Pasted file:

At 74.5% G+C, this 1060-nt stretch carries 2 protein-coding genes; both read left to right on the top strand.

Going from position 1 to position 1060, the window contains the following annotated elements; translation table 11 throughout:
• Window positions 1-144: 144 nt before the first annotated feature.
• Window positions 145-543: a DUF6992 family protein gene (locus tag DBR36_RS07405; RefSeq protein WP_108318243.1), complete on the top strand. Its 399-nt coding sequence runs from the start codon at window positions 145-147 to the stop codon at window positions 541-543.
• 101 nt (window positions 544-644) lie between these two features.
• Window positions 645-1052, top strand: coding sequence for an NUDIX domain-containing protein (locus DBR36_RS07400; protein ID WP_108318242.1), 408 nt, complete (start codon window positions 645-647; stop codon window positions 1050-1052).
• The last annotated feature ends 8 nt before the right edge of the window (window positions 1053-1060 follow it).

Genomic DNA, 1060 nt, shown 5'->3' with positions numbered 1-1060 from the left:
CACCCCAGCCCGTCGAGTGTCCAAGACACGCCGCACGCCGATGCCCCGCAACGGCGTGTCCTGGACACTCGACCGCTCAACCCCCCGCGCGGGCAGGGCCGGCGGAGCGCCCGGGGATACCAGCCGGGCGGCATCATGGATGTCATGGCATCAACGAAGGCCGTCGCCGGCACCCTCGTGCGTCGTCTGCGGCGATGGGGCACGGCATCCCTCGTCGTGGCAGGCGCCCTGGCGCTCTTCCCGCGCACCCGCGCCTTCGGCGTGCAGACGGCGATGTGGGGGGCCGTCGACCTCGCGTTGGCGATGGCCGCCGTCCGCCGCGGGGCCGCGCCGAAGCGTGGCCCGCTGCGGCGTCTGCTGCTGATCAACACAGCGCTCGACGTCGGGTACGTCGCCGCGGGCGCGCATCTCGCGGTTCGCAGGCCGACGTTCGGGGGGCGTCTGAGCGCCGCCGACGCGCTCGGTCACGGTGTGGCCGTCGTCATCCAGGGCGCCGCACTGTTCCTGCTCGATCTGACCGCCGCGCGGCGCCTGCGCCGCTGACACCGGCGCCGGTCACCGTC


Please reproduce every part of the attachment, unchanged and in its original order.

At 74.5% G+C, this 1060-nt stretch carries 2 protein-coding genes; both read left to right on the top strand.

Going from position 1 to position 1060, the window contains the following annotated elements; translation table 11 throughout:
• Window positions 1-144: 144 nt before the first annotated feature.
• Window positions 145-543: a DUF6992 family protein gene (locus tag DBR36_RS07405; RefSeq protein WP_108318243.1), complete on the top strand. Its 399-nt coding sequence runs from the start codon at window positions 145-147 to the stop codon at window positions 541-543.
• 101 nt (window positions 544-644) lie between these two features.
• Window positions 645-1052, top strand: coding sequence for an NUDIX domain-containing protein (locus DBR36_RS07400; protein ID WP_108318242.1), 408 nt, complete (start codon window positions 645-647; stop codon window positions 1050-1052).
• The last annotated feature ends 8 nt before the right edge of the window (window positions 1053-1060 follow it).

Genomic DNA, 1060 nt, shown 5'->3' with positions numbered 1-1060 from the left:
CACCCCAGCCCGTCGAGTGTCCAAGACACGCCGCACGCCGATGCCCCGCAACGGCGTGTCCTGGACACTCGACCGCTCAACCCCCCGCGCGGGCAGGGCCGGCGGAGCGCCCGGGGATACCAGCCGGGCGGCATCATGGATGTCATGGCATCAACGAAGGCCGTCGCCGGCACCCTCGTGCGTCGTCTGCGGCGATGGGGCACGGCATCCCTCGTCGTGGCAGGCGCCCTGGCGCTCTTCCCGCGCACCCGCGCCTTCGGCGTGCAGACGGCGATGTGGGGGGCCGTCGACCTCGCGTTGGCGATGGCCGCCGTCCGCCGCGGGGCCGCGCCGAAGCGTGGCCCGCTGCGGCGTCTGCTGCTGATCAACACAGCGCTCGACGTCGGGTACGTCGCCGCGGGCGCGCATCTCGCGGTTCGCAGGCCGACGTTCGGGGGGCGTCTGAGCGCCGCCGACGCGCTCGGTCACGGTGTGGCCGTCGTCATCCAGGGCGCCGCACTGTTCCTGCTCGATCTGACCGCCGCGCGGCGCCTGCGCCGCTGACACCGGCGCCGGTCACCGTC